A pastor's hours
When I make a new non-churchy friend, he or she often asks what exactly I do with my time as a pastor outside Sunday morning.
A lot, actually—often more than my three-quarter-time position would suggest. I plan for Sunday, prepare sermons, connect with other pastors, visit the sick and the elderly, plan or attend community events, stay up on scholarship, teach classes, write articles, pray and work with other churches in my denomination. And that's only on Monday! My non-church friends are often surprised by the range of activities, as I expect many members would be as well.
On a recent trip to Scotland, where I once served as an assistant minister in the Church of Scotland, I was reminded of the different expectations of pastors in that country. In the congregation I served, pastors were expected to visit congregation members for huge portions of their workweeks.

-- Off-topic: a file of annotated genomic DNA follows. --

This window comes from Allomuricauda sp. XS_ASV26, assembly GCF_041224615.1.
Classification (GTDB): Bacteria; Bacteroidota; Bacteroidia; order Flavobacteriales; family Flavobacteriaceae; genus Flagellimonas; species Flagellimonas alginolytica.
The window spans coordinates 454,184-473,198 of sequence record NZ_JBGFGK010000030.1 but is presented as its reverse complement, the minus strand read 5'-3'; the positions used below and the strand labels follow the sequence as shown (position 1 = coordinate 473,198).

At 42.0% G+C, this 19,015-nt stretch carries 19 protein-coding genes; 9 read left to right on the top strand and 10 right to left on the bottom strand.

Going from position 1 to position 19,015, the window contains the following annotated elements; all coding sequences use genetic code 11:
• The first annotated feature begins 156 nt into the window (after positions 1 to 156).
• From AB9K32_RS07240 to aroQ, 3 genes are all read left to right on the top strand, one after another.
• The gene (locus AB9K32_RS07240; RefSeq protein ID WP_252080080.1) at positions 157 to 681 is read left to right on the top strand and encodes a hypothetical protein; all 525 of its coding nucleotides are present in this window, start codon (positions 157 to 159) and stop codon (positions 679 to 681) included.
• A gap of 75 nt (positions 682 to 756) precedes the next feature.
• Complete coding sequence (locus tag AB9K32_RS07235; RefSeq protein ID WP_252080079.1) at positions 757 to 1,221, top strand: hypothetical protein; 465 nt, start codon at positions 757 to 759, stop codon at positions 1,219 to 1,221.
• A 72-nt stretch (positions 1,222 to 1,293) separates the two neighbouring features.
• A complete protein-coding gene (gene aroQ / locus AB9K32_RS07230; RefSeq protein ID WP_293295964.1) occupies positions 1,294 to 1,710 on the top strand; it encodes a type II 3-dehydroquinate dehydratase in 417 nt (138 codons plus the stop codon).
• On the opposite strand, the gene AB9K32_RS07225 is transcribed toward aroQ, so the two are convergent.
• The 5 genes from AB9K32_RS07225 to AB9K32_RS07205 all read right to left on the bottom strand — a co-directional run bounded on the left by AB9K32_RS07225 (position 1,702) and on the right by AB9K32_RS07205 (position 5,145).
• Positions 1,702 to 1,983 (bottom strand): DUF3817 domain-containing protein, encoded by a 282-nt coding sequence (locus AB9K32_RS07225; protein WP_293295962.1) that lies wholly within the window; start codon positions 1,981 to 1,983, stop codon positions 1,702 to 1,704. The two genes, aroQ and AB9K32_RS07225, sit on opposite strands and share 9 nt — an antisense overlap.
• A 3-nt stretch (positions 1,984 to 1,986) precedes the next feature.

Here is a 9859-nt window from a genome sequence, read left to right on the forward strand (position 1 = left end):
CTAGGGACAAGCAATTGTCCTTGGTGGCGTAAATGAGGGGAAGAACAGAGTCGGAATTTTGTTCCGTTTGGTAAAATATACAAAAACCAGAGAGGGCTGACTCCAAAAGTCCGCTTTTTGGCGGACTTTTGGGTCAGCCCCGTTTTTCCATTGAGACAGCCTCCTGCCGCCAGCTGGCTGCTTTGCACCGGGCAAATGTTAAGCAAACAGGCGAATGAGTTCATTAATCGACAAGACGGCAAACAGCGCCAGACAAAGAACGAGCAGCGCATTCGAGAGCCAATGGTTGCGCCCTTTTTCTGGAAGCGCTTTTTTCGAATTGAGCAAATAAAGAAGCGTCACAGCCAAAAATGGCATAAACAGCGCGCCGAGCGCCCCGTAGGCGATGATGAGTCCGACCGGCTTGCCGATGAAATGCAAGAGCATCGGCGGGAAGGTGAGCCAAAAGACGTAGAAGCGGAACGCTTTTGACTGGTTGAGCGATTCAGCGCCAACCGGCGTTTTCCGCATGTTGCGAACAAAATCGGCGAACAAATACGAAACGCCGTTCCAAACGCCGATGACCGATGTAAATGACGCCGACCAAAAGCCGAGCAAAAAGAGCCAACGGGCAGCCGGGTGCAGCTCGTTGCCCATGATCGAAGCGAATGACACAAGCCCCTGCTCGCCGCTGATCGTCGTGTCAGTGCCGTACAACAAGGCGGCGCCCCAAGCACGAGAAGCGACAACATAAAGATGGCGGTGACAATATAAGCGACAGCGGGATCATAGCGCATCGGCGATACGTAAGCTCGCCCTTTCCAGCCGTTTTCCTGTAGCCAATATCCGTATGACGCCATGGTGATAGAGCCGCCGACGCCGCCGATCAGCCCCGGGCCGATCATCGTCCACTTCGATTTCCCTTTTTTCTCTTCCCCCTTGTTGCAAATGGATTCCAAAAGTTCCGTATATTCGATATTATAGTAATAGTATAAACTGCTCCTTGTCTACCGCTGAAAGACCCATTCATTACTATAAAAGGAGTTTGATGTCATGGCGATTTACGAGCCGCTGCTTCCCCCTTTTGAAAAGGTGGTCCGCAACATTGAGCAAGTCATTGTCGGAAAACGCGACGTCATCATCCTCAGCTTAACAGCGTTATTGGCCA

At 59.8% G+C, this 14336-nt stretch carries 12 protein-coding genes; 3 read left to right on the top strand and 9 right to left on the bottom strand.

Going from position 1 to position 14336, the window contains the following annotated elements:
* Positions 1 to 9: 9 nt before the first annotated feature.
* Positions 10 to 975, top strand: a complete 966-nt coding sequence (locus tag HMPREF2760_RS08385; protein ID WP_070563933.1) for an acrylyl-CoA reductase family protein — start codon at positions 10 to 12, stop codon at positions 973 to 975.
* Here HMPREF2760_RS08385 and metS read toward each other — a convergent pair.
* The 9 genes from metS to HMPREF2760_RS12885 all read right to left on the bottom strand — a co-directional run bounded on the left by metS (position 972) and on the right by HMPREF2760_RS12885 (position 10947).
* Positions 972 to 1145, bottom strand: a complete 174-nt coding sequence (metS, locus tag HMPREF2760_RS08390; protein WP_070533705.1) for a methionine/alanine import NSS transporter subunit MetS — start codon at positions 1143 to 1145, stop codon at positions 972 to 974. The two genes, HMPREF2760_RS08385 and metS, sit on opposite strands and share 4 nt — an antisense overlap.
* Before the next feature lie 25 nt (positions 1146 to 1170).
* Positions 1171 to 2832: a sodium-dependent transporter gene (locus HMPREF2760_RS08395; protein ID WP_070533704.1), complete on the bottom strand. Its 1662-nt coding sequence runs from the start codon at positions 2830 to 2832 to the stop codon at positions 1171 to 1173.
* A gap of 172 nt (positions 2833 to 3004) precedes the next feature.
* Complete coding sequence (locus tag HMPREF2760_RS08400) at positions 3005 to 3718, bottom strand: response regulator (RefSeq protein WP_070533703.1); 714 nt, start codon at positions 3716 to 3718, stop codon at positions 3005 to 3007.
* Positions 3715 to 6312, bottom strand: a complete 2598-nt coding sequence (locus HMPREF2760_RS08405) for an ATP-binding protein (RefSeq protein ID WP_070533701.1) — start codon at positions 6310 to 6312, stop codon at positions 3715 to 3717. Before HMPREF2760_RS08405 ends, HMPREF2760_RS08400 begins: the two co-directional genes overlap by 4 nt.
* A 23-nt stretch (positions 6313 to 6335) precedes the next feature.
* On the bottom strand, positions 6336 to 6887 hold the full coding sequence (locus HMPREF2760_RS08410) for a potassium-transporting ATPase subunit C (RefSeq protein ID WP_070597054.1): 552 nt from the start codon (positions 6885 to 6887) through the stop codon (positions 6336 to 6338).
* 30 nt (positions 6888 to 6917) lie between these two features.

This emphasis on pastoral visiting did not seem to be unique to my congregation. As one colleague explained it, in many parishes there's an expectation that the pastor "bring the church" to people's homes on visits rather than people regularly going to church themselves on Sunday.
I write this all because as a part-time solo pastor, I'm hyper-aware of how I spend my time each week. The pastor before me served full time, and our job descriptions are basically identical—though I have less time in which to work. So I'm careful with how I spend my 30 hours.
It seems to me, though, that I would work quite differently than my predecessor even if I were full time. Most pastors have a large amount of personal choice in how they spend their workweek, and because of the range of duties, no two pastors will work in the same way. Serving as a pastor, especially as a solo pastor, involves a lot of self-direction and individual decisions.
In what ways can pastors best balance their own gifts and graces with the needs of their congregations? Is it important for a congregation to know what its pastor is doing at all (or at least most) times?